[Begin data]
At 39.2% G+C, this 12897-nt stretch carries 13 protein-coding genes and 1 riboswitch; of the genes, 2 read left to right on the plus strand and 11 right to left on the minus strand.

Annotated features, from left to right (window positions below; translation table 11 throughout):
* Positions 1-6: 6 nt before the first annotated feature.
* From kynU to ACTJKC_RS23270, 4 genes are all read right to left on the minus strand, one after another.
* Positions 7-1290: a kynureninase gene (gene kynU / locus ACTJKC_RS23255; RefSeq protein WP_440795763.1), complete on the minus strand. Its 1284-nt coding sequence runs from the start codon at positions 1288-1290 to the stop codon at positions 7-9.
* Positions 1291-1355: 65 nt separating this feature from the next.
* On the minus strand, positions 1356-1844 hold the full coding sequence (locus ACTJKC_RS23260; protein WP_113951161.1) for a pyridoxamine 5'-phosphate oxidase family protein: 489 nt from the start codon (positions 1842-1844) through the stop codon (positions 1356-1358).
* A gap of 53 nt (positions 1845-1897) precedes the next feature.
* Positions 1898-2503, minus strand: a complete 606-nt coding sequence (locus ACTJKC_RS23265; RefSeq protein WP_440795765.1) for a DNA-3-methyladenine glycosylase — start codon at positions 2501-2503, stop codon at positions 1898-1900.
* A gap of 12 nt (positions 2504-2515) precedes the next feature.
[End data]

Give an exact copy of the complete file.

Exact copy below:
At 39.2% G+C, this 12897-nt stretch carries 13 protein-coding genes and 1 riboswitch; of the genes, 2 read left to right on the plus strand and 11 right to left on the minus strand.

Annotated features, from left to right (window positions below; translation table 11 throughout):
* Positions 1-6: 6 nt before the first annotated feature.
* From kynU to ACTJKC_RS23270, 4 genes are all read right to left on the minus strand, one after another.
* Positions 7-1290: a kynureninase gene (gene kynU / locus ACTJKC_RS23255; RefSeq protein WP_440795763.1), complete on the minus strand. Its 1284-nt coding sequence runs from the start codon at positions 1288-1290 to the stop codon at positions 7-9.
* Positions 1291-1355: 65 nt separating this feature from the next.
* On the minus strand, positions 1356-1844 hold the full coding sequence (locus ACTJKC_RS23260; protein WP_113951161.1) for a pyridoxamine 5'-phosphate oxidase family protein: 489 nt from the start codon (positions 1842-1844) through the stop codon (positions 1356-1358).
* A gap of 53 nt (positions 1845-1897) precedes the next feature.
* Positions 1898-2503, minus strand: a complete 606-nt coding sequence (locus ACTJKC_RS23265; RefSeq protein WP_440795765.1) for a DNA-3-methyladenine glycosylase — start codon at positions 2501-2503, stop codon at positions 1898-1900.
* A gap of 12 nt (positions 2504-2515) precedes the next feature.